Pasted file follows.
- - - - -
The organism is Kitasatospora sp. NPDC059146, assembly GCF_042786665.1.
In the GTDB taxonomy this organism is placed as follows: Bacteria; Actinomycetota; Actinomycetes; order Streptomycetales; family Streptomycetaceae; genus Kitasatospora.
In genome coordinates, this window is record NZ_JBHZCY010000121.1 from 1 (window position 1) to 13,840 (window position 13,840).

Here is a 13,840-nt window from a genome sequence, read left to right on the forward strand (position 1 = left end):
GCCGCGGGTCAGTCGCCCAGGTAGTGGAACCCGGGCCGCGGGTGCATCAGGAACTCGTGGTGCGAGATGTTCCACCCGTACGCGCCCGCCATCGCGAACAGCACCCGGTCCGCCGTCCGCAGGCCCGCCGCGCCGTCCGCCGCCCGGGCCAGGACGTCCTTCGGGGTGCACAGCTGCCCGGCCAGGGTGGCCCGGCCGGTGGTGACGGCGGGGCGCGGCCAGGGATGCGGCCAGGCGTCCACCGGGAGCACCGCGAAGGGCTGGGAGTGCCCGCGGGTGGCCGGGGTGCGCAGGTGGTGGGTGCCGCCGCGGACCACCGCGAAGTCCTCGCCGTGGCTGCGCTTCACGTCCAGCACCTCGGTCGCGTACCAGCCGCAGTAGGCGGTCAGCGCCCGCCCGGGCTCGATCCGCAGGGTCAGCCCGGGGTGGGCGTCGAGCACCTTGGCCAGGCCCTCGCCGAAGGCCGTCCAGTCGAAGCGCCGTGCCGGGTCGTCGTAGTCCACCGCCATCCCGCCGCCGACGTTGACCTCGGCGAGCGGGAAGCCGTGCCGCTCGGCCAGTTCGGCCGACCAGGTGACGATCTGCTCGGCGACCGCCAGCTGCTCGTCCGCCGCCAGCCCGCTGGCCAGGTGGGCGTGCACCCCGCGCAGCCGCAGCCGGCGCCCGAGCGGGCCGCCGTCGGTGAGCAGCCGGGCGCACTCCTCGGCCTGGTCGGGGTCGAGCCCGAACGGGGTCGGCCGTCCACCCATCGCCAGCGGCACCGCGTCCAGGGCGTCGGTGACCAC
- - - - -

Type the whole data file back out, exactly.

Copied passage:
The organism is Kitasatospora sp. NPDC059146, assembly GCF_042786665.1.
In the GTDB taxonomy this organism is placed as follows: Bacteria; Actinomycetota; Actinomycetes; order Streptomycetales; family Streptomycetaceae; genus Kitasatospora.
In genome coordinates, this window is record NZ_JBHZCY010000121.1 from 1 (window position 1) to 13,840 (window position 13,840).

Here is a 13,840-nt window from a genome sequence, read left to right on the forward strand (position 1 = left end):
GCCGCGGGTCAGTCGCCCAGGTAGTGGAACCCGGGCCGCGGGTGCATCAGGAACTCGTGGTGCGAGATGTTCCACCCGTACGCGCCCGCCATCGCGAACAGCACCCGGTCCGCCGTCCGCAGGCCCGCCGCGCCGTCCGCCGCCCGGGCCAGGACGTCCTTCGGGGTGCACAGCTGCCCGGCCAGGGTGGCCCGGCCGGTGGTGACGGCGGGGCGCGGCCAGGGATGCGGCCAGGCGTCCACCGGGAGCACCGCGAAGGGCTGGGAGTGCCCGCGGGTGGCCGGGGTGCGCAGGTGGTGGGTGCCGCCGCGGACCACCGCGAAGTCCTCGCCGTGGCTGCGCTTCACGTCCAGCACCTCGGTCGCGTACCAGCCGCAGTAGGCGGTCAGCGCCCGCCCGGGCTCGATCCGCAGGGTCAGCCCGGGGTGGGCGTCGAGCACCTTGGCCAGGCCCTCGCCGAAGGCCGTCCAGTCGAAGCGCCGTGCCGGGTCGTCGTAGTCCACCGCCATCCCGCCGCCGACGTTGACCTCGGCGAGCGGGAAGCCGTGCCGCTCGGCCAGTTCGGCCGACCAGGTGACGATCTGCTCGGCGACCGCCAGCTGCTCGTCCGCCGCCAGCCCGCTGGCCAGGTGGGCGTGCACCCCGCGCAGCCGCAGCCGGCGCCCGAGCGGGCCGCCGTCGGTGAGCAGCCGGGCGCACTCCTCGGCCTGGTCGGGGTCGAGCCCGAACGGGGTCGGCCGTCCACCCATCGCCAGCGGCACCGCGTCCAGGGCGTCGGTGACCAC